PrEP Underutilized in HIV Prevention Efforts
Infectious disease and HIV specialists may be more willing to prescribe HIV preexposure prophylaxis than primary care providers.
Oral preexposure prophylaxis (PrEP) has the potential to prevent HIV transmission and ultimately to help eradicate this devastating viral infection. Currently, the FDA has approved 1 combination product, emitricibine/tenofovir disproxil fumarate, for preexposure prophylaxis. The CDC has included this antiviral combination and its clinical practice guidelines since 2014.
The Journal of the Association of Nurses in AIDS Care has published an article that describes primary care provider knowledge of and attitudes about PrEP. In it, they indicated that health care providers underutilize PrEP as an HIV preventive intervention.
This article was based on literature review. The researchers found that despite recommendations to employ PrEP since 2014, many health care providers said that they lack the knowledge and training to prescribe PrEP appropriately.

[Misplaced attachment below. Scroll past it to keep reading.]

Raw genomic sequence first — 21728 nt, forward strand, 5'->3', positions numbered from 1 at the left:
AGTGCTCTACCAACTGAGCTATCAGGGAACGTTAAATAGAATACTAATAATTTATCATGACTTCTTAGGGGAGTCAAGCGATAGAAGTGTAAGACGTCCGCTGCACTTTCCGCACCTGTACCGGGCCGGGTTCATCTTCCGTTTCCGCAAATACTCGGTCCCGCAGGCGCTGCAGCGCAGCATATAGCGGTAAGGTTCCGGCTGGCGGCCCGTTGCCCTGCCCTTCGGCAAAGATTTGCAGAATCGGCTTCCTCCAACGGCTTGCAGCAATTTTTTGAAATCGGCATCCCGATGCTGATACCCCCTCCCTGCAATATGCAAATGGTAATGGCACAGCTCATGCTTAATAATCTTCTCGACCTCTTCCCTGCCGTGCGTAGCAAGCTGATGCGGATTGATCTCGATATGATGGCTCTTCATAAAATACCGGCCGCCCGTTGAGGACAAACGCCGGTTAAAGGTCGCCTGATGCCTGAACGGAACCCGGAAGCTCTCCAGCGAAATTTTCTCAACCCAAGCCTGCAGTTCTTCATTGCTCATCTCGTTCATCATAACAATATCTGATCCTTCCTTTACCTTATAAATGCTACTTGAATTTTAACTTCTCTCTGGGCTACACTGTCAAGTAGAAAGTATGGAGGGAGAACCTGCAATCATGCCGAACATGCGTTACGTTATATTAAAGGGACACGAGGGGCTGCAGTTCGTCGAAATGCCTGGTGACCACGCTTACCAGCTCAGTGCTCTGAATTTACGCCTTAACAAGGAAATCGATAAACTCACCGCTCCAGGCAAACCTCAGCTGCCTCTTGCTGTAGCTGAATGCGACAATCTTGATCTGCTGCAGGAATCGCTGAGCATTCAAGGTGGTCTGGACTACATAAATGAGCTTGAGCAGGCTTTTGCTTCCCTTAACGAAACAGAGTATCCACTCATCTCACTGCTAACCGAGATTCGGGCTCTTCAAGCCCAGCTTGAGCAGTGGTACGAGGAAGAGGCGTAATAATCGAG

Infectious disease and HIV specialists appeared to be more willing to prescribe PrEP than primary care providers. One study found that health care practitioners often had insufficient knowledge about safety and drug resistance, and these knowledge gaps seem to be reasons not to prescribe PrEP.
Some providers indicated that they had concerns about risk compensation; meaning that they expected that patients treated with PrEP would be less likely to use condoms. Others cited logistic concerns including cost and insurance coverage, suggesting that patients would have trouble obtaining PrEP.
One study also indicated that health care practitioners who had favorable views about safety and risk were more likely to prescribe PrEP.
Many health care practitioners were unable to describe recommendations from the CDC clinical guidelines. Some providers said that cost was a barrier, but in 2017, FDA approved the first generic emitricibine/tenofovir disproxil fumarate. Experts anticipate that this approval will reduce the cost of treatment with PrEP.
The researchers concluded that an integral part of education for health care providers should focus on the importance of discussing risk reduction behaviors with patients before prescribing PrEP. They also recommended greater involvement of professional organizations to develop educational opportunities and promote the use of PrEP.
Turner L, Roepke A, Wardell E, Teitelman AM. Do you PrEP? A review of primary care provider knowledge of PrEP and attitudes on prescribing PrEP. J Assoc Nurses AIDS Care. 2018;29(1):83-92.